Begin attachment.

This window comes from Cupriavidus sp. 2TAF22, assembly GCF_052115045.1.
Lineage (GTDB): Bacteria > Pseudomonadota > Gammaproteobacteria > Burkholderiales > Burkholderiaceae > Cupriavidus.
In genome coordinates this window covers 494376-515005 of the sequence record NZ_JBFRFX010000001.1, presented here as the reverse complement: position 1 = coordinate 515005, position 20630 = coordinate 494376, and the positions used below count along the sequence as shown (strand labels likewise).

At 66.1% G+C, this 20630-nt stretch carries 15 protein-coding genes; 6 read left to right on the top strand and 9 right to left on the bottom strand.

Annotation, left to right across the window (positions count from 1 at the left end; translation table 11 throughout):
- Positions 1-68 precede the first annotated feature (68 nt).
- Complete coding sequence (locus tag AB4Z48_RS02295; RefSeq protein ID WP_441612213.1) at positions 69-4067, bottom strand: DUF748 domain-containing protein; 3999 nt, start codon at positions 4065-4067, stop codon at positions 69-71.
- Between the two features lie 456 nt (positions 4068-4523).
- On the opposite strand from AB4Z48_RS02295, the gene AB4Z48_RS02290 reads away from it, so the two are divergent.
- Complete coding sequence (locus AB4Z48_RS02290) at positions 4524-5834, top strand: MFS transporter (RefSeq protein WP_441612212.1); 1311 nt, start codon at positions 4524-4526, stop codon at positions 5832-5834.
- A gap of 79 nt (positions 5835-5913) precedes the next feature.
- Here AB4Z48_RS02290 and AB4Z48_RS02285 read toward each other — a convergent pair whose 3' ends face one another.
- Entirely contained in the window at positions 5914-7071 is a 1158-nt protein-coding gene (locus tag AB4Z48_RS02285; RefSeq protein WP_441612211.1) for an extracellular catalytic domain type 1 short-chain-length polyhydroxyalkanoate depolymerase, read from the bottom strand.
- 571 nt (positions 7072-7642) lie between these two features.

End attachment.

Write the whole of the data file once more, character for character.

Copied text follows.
This window comes from Cupriavidus sp. 2TAF22, assembly GCF_052115045.1.
Lineage (GTDB): Bacteria > Pseudomonadota > Gammaproteobacteria > Burkholderiales > Burkholderiaceae > Cupriavidus.
In genome coordinates this window covers 494376-515005 of the sequence record NZ_JBFRFX010000001.1, presented here as the reverse complement: position 1 = coordinate 515005, position 20630 = coordinate 494376, and the positions used below count along the sequence as shown (strand labels likewise).

At 66.1% G+C, this 20630-nt stretch carries 15 protein-coding genes; 6 read left to right on the top strand and 9 right to left on the bottom strand.

Annotation, left to right across the window (positions count from 1 at the left end; translation table 11 throughout):
- Positions 1-68 precede the first annotated feature (68 nt).
- Complete coding sequence (locus tag AB4Z48_RS02295; RefSeq protein ID WP_441612213.1) at positions 69-4067, bottom strand: DUF748 domain-containing protein; 3999 nt, start codon at positions 4065-4067, stop codon at positions 69-71.
- Between the two features lie 456 nt (positions 4068-4523).
- On the opposite strand from AB4Z48_RS02295, the gene AB4Z48_RS02290 reads away from it, so the two are divergent.
- Complete coding sequence (locus AB4Z48_RS02290) at positions 4524-5834, top strand: MFS transporter (RefSeq protein WP_441612212.1); 1311 nt, start codon at positions 4524-4526, stop codon at positions 5832-5834.
- A gap of 79 nt (positions 5835-5913) precedes the next feature.
- Here AB4Z48_RS02290 and AB4Z48_RS02285 read toward each other — a convergent pair whose 3' ends face one another.
- Entirely contained in the window at positions 5914-7071 is a 1158-nt protein-coding gene (locus tag AB4Z48_RS02285; RefSeq protein WP_441612211.1) for an extracellular catalytic domain type 1 short-chain-length polyhydroxyalkanoate depolymerase, read from the bottom strand.
- 571 nt (positions 7072-7642) lie between these two features.